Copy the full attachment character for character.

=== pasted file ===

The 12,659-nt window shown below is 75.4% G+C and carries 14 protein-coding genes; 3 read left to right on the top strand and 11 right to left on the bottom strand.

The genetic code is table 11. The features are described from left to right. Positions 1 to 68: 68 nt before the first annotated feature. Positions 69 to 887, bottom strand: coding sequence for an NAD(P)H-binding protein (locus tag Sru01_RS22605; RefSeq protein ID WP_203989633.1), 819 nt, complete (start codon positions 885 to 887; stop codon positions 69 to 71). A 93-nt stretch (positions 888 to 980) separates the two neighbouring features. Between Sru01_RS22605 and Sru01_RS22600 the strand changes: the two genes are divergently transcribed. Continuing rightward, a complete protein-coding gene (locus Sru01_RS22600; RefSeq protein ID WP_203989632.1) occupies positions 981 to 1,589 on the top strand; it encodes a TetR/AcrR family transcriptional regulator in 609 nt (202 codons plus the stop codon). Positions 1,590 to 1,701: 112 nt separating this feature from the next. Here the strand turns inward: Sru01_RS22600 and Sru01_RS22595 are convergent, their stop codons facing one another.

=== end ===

The 12,659-nt window shown below is 75.4% G+C and carries 14 protein-coding genes; 3 read left to right on the top strand and 11 right to left on the bottom strand.

The genetic code is table 11. The features are described from left to right. Positions 1 to 68: 68 nt before the first annotated feature. Positions 69 to 887, bottom strand: coding sequence for an NAD(P)H-binding protein (locus tag Sru01_RS22605; RefSeq protein ID WP_203989633.1), 819 nt, complete (start codon positions 885 to 887; stop codon positions 69 to 71). A 93-nt stretch (positions 888 to 980) separates the two neighbouring features. Between Sru01_RS22605 and Sru01_RS22600 the strand changes: the two genes are divergently transcribed. Continuing rightward, a complete protein-coding gene (locus Sru01_RS22600; RefSeq protein ID WP_203989632.1) occupies positions 981 to 1,589 on the top strand; it encodes a TetR/AcrR family transcriptional regulator in 609 nt (202 codons plus the stop codon). Positions 1,590 to 1,701: 112 nt separating this feature from the next. Here the strand turns inward: Sru01_RS22600 and Sru01_RS22595 are convergent, their stop codons facing one another.